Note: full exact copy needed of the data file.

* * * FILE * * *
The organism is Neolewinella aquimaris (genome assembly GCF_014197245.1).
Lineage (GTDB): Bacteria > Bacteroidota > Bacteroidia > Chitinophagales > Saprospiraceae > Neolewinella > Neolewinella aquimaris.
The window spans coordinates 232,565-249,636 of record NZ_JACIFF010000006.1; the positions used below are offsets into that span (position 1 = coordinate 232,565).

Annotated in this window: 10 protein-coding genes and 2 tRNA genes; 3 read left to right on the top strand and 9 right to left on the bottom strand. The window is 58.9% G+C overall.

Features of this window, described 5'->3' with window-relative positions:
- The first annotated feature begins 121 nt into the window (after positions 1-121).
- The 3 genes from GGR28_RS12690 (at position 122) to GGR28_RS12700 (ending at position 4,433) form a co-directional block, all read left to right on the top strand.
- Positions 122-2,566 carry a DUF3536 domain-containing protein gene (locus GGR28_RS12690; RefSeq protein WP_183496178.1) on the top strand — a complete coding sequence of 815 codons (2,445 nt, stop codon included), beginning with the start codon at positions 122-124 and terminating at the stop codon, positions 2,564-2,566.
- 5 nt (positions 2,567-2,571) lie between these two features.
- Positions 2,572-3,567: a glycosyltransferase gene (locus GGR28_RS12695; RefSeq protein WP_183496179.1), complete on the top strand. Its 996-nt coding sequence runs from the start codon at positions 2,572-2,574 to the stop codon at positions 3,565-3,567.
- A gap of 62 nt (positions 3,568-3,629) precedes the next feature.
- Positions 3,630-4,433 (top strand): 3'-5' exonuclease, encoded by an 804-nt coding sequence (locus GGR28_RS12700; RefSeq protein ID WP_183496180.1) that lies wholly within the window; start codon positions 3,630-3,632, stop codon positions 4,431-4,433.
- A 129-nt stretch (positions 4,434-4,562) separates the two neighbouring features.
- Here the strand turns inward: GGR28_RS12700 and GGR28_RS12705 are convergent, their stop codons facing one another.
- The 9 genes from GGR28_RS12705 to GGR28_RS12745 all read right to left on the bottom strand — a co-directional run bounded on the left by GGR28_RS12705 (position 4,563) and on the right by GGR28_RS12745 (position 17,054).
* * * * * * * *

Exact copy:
The organism is Neolewinella aquimaris (genome assembly GCF_014197245.1).
Lineage (GTDB): Bacteria > Bacteroidota > Bacteroidia > Chitinophagales > Saprospiraceae > Neolewinella > Neolewinella aquimaris.
The window spans coordinates 232,565-249,636 of record NZ_JACIFF010000006.1; the positions used below are offsets into that span (position 1 = coordinate 232,565).

Annotated in this window: 10 protein-coding genes and 2 tRNA genes; 3 read left to right on the top strand and 9 right to left on the bottom strand. The window is 58.9% G+C overall.

Features of this window, described 5'->3' with window-relative positions:
- The first annotated feature begins 121 nt into the window (after positions 1-121).
- The 3 genes from GGR28_RS12690 (at position 122) to GGR28_RS12700 (ending at position 4,433) form a co-directional block, all read left to right on the top strand.
- Positions 122-2,566 carry a DUF3536 domain-containing protein gene (locus GGR28_RS12690; RefSeq protein WP_183496178.1) on the top strand — a complete coding sequence of 815 codons (2,445 nt, stop codon included), beginning with the start codon at positions 122-124 and terminating at the stop codon, positions 2,564-2,566.
- 5 nt (positions 2,567-2,571) lie between these two features.
- Positions 2,572-3,567: a glycosyltransferase gene (locus GGR28_RS12695; RefSeq protein WP_183496179.1), complete on the top strand. Its 996-nt coding sequence runs from the start codon at positions 2,572-2,574 to the stop codon at positions 3,565-3,567.
- A gap of 62 nt (positions 3,568-3,629) precedes the next feature.
- Positions 3,630-4,433 (top strand): 3'-5' exonuclease, encoded by an 804-nt coding sequence (locus GGR28_RS12700; RefSeq protein ID WP_183496180.1) that lies wholly within the window; start codon positions 3,630-3,632, stop codon positions 4,431-4,433.
- A 129-nt stretch (positions 4,434-4,562) separates the two neighbouring features.
- Here the strand turns inward: GGR28_RS12700 and GGR28_RS12705 are convergent, their stop codons facing one another.
- The 9 genes from GGR28_RS12705 to GGR28_RS12745 all read right to left on the bottom strand — a co-directional run bounded on the left by GGR28_RS12705 (position 4,563) and on the right by GGR28_RS12745 (position 17,054).